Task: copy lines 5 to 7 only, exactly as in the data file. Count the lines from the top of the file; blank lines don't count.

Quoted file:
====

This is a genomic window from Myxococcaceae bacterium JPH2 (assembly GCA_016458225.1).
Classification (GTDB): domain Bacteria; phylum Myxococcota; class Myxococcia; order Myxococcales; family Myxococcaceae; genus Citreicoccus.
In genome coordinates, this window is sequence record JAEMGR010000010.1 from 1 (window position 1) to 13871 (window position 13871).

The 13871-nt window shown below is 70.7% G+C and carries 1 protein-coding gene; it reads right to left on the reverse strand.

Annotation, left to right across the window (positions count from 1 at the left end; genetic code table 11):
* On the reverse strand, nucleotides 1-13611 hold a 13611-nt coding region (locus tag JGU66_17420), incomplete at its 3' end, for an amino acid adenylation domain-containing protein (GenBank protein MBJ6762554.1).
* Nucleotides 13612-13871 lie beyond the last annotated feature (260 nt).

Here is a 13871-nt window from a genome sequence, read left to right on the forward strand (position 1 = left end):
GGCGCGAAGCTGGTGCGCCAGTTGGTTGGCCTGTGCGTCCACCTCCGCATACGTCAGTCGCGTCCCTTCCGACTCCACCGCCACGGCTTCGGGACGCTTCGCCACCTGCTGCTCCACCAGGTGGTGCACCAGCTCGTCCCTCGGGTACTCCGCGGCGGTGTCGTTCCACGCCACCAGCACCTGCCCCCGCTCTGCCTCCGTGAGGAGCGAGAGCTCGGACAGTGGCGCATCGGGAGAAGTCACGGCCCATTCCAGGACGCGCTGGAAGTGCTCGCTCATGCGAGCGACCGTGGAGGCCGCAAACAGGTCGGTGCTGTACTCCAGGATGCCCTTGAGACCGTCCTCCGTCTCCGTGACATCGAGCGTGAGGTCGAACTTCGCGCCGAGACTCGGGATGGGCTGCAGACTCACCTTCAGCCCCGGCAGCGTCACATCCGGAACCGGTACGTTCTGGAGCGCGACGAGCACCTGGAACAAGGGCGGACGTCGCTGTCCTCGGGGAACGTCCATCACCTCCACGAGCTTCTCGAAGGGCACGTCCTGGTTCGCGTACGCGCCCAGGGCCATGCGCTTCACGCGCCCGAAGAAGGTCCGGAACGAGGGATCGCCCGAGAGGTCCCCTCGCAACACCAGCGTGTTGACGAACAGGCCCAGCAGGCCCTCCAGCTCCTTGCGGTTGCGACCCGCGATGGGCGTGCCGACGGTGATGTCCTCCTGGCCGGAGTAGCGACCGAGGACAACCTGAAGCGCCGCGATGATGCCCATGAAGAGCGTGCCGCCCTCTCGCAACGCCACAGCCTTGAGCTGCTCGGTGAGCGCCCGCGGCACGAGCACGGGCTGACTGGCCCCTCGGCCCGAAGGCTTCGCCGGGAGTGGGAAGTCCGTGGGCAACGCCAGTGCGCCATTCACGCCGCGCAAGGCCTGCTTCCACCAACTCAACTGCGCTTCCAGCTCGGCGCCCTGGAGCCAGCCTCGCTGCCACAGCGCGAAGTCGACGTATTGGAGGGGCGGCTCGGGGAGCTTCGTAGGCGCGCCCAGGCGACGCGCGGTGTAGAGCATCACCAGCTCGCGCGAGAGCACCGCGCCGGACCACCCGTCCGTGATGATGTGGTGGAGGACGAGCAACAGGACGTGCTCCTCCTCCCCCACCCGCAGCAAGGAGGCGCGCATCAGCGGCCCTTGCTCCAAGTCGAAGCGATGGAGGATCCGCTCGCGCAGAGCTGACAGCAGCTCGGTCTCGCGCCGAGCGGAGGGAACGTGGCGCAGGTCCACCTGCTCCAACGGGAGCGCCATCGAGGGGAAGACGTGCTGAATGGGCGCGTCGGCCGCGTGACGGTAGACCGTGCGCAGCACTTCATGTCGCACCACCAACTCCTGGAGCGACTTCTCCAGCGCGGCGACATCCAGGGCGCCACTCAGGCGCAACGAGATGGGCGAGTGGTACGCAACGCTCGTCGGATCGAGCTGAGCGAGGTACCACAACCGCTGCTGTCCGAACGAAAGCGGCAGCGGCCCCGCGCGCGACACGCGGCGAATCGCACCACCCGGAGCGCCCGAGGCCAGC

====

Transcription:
Annotation, left to right across the window (positions count from 1 at the left end; genetic code table 11):
* On the reverse strand, nucleotides 1-13611 hold a 13611-nt coding region (locus tag JGU66_17420), incomplete at its 3' end, for an amino acid adenylation domain-containing protein (GenBank protein MBJ6762554.1).
* Nucleotides 13612-13871 lie beyond the last annotated feature (260 nt).